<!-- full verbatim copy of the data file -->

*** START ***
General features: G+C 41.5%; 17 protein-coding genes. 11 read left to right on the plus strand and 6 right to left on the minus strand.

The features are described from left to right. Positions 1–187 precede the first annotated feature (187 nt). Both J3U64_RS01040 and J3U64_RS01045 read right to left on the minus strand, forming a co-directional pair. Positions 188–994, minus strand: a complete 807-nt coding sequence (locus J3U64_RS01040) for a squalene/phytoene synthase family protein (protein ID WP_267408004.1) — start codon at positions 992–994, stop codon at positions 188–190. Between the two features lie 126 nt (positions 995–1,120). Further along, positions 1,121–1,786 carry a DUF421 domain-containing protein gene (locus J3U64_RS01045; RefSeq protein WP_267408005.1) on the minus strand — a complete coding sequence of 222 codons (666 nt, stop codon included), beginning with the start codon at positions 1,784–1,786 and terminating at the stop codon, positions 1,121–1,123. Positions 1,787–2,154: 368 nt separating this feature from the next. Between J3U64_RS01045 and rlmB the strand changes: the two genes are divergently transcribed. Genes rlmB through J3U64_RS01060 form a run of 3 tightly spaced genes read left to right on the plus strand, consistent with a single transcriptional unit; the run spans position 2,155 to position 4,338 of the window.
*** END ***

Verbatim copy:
General features: G+C 41.5%; 17 protein-coding genes. 11 read left to right on the plus strand and 6 right to left on the minus strand.

The features are described from left to right. Positions 1–187 precede the first annotated feature (187 nt). Both J3U64_RS01040 and J3U64_RS01045 read right to left on the minus strand, forming a co-directional pair. Positions 188–994, minus strand: a complete 807-nt coding sequence (locus J3U64_RS01040) for a squalene/phytoene synthase family protein (protein ID WP_267408004.1) — start codon at positions 992–994, stop codon at positions 188–190. Between the two features lie 126 nt (positions 995–1,120). Further along, positions 1,121–1,786 carry a DUF421 domain-containing protein gene (locus J3U64_RS01045; RefSeq protein WP_267408005.1) on the minus strand — a complete coding sequence of 222 codons (666 nt, stop codon included), beginning with the start codon at positions 1,784–1,786 and terminating at the stop codon, positions 1,121–1,123. Positions 1,787–2,154: 368 nt separating this feature from the next. Between J3U64_RS01045 and rlmB the strand changes: the two genes are divergently transcribed. Genes rlmB through J3U64_RS01060 form a run of 3 tightly spaced genes read left to right on the plus strand, consistent with a single transcriptional unit; the run spans position 2,155 to position 4,338 of the window.